Taking The Heat Out Of ‘Divorce Day’
Published on 09 January, 2023 | Alison Fernandes
For many people, today will be the first full day of work back in their offices since the start of 2023.
In recent years, though, it has become known as ‘Divorce Day’: the time when husbands and wives who have reached the limit of their patience with their spouses contact family lawyers like myself and start the process of ending their marriages.
Now, I should say that there is a grain of truth in that.
There are some seasonal elements in family law which have occurred for many years without any hype whatsoever.
It is a fact that when separated parents have to make decisions about arrangements for their children during the summer and Christmas holidays, there can be disagreements which lead to our becoming involved.
That normally happens in the months – but, more usually, the weeks – before schools break up or decorations are put up.
Likewise, spouses who spend an extended period together in what can be – let’s face it – rather stressful situations sometimes come to the conclusion that they’re really not meant to be together any longer.
Despite all that, however, suggestions that a majority of New Year divorces begin on the same day is far from the truth.
We do see an increase in workload but they tend to arise over a longer period of time of the first 3 months of the new year.
In addition, they tend to be as a result of individuals coming to rather more of a joint decision that their relationship has irretrievably broken down than some people might think.
Marital breakdown in January is not necessarily due to a single festive flashpoint over who burnt the sprouts or bought the wrong gift.
Nevertheless, it’s relatively easy to see how things could be misinterpreted or exaggerated – and that’s why I think this year will see a real departure from anything which I’ve certainly seen before.
Last April saw the first major reform of divorce law in half a century take effect. One of the key components of the Divorce, Dissolution and Separation Act 2020 was the introduction of ‘no-fault’ divorce (https://www.legislation.gov.uk/ukpga/2020/11/contents/enacted).
Until that point, spouses were often forced to attribute the collapse of their marriages to their other halves.
That is because allegations of misconduct – adultery or unreasonable behaviour – were the only ways to divorce if someone didn’t want to wait until they had been separated at least two years.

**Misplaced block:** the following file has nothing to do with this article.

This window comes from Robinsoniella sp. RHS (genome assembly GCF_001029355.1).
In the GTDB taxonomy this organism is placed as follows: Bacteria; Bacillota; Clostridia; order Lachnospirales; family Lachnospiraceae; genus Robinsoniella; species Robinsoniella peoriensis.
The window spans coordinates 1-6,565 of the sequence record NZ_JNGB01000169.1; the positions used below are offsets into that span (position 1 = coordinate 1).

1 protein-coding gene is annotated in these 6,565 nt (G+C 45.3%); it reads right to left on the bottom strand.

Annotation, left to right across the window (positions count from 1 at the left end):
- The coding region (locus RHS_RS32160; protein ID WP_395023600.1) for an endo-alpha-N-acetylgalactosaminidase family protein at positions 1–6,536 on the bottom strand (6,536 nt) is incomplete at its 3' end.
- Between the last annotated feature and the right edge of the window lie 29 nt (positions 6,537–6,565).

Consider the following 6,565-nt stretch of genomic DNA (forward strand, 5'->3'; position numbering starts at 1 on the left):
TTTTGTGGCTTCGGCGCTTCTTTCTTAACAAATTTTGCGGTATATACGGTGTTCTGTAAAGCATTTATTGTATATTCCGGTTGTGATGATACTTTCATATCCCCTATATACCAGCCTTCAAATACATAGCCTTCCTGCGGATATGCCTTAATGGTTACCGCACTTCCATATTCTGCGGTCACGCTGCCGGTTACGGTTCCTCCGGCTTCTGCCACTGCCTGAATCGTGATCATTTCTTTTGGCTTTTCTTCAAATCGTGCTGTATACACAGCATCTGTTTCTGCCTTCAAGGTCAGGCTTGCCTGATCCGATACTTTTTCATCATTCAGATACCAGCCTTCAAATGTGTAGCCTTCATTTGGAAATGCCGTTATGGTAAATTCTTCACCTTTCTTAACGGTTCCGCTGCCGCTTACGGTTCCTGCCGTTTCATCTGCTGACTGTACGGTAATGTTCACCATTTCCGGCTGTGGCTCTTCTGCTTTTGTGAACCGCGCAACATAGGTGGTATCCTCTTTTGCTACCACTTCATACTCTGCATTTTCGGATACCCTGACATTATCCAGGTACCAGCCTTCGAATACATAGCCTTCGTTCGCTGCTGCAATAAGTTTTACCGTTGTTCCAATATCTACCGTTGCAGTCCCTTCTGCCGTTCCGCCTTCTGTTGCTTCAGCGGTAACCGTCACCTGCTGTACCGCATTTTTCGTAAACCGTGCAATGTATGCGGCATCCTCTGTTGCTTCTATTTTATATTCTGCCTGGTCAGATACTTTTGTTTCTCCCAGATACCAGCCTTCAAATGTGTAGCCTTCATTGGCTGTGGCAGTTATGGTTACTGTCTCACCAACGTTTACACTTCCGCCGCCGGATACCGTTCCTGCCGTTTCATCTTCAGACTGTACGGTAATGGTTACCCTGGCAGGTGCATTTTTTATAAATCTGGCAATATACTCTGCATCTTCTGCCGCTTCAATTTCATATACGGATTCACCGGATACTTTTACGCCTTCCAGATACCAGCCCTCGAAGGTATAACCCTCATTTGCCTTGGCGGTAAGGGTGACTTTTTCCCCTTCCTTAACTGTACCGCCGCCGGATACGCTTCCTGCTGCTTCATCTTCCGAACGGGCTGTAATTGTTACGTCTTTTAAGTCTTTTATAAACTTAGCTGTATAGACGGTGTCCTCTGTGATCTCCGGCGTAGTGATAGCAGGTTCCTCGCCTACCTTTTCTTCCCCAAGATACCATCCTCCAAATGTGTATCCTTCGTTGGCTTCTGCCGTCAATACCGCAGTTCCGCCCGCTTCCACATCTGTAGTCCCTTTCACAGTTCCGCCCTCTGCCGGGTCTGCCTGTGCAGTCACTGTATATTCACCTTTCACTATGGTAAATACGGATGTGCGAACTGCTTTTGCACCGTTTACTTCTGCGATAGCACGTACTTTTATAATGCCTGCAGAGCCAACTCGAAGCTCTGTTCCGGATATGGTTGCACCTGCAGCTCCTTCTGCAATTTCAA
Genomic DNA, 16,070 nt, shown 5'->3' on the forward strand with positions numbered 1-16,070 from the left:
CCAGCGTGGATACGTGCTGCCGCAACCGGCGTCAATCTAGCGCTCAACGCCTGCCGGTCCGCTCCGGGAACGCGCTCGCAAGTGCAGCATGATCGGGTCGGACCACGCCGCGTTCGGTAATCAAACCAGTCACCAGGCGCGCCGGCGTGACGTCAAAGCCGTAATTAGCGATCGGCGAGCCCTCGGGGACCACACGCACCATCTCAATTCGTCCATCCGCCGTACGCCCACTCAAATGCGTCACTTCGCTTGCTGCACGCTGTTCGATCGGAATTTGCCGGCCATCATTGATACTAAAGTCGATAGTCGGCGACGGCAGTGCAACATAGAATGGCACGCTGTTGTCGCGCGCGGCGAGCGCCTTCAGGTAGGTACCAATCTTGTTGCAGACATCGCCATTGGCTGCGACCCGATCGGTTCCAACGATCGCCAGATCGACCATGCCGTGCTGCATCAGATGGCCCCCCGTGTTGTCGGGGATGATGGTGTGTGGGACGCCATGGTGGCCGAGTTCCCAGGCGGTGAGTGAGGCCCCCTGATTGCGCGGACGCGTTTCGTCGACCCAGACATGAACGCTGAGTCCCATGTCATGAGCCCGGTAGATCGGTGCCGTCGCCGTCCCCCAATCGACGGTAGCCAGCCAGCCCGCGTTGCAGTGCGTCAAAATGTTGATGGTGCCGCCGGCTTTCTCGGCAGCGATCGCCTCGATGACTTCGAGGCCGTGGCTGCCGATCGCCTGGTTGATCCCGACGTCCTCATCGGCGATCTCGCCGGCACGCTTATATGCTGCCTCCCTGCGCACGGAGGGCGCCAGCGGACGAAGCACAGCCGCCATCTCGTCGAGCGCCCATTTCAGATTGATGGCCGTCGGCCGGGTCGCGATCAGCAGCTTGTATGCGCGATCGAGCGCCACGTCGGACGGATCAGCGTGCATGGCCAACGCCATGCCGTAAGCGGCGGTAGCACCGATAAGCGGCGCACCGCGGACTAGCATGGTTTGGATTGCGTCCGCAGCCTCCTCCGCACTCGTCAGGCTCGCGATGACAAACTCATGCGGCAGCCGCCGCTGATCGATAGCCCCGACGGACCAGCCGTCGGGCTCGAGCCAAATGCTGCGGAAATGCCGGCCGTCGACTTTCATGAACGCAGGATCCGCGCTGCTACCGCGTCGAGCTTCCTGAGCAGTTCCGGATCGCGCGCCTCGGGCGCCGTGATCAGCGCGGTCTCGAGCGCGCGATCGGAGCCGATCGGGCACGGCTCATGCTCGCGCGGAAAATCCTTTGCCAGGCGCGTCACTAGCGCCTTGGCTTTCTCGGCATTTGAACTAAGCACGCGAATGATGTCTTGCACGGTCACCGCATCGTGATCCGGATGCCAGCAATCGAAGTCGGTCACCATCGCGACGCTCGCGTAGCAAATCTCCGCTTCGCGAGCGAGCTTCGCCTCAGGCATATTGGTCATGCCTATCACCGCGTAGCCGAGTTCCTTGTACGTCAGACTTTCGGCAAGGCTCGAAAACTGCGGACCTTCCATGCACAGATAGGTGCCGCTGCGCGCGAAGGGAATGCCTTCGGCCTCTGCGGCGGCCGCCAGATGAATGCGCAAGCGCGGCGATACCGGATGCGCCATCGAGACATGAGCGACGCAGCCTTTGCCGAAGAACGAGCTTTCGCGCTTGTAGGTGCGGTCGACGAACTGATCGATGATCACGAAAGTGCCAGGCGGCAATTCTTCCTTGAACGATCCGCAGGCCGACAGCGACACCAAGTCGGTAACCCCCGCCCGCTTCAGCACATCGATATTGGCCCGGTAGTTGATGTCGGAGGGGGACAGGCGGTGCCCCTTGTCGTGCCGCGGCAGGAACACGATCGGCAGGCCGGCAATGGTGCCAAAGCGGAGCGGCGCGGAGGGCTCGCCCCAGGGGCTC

Few people want to put their lives on hold for that long and so behaviour petitions previously amounted to the most common grounds for divorce. The most recently published figures show that conduct allegations were the principal reasons for 57,780 (51 per cent) of divorces in 2021 (https://www.ons.gov.uk/peoplepopulationandcommunity/birthsdeathsandmarriages/divorce/bulletins/divorcesinenglandandwales/2021).
What the ‘no-fault’ provisions have done is remove the need to point the finger.
It is more than merely an inconsequential detail. Although it was an administrative necessity under the old law, behaviour allegations had the potential to cause friction. Those tensions might not necessarily manifest themselves during the process of obtaining divorce decrees but could lead to heated discussions about how to divide joint marital assets or arrangements for children.
Under the ‘no-fault’ regime, couples can instead either petition as individuals or jointly.
Data released by the Ministry of Justice last month show that almost one-quarter (23 per cent) of applications between July and September were joint with the rest being single petitions (https://www.gov.uk/government/statistics/family-court-statistics-quarterly-july-to-september-2022/family-court-statistics-quarterly-july-to-september-2022#divorce).
December’s batch of statistics shows something more than the type of petitions made.
In my opinion, it shows that the initial rush to divorce using the new, relatively friction-free method may have passed.
Towards the end of 2021, there was a reduction in the number of couples divorcing. I think that can be put down to the ‘no-fault’ law being delayed by Government because the infrastructure intended to handle applications wasn’t ready by its first deadline of autumn that year.
Those lower levels of divorce continued into the start of 2022 as couples awaited the legislative change.
In the three months following the law coming into force, however, petitions increased by 22 per cent.
I don’t think that the surge was due to a lot of newly unhappy spouses suddenly deciding to end their marriages. Most individuals only do so after lengthy consideration and, even then, they may take time to act on their conclusions.
Between July and September, the number of petitions was still up on the same quarter in the previous year but the increase was less pronounced – eight per cent.
It could just be that the initial novelty of ‘no-fault’, such as it was, had worn off and that divorce had fallen back to more normal levels.
Even so, whilst the new provisions may not prompt more divorce, there is little doubt that reducing the possibility for acrimony in the process is to everyone’s benefit.
Negotiations about financial matters and arrangements for their children are more likely, one would hope, to also be dealt with in a calm and level-headed way.
In addition, fewer such disputes mean less of a need to take up the time of a family court system which is already under severe strain.
Accusations of bad behaviour – especially when they may be something of a construct simply to achieve a divorce under the old system – help no-one and can have lasting consequences.
With ‘no-fault’ divorce, we can at least hope that a process which is already very unfortunate becomes less stressful and that spouses can part on good terms.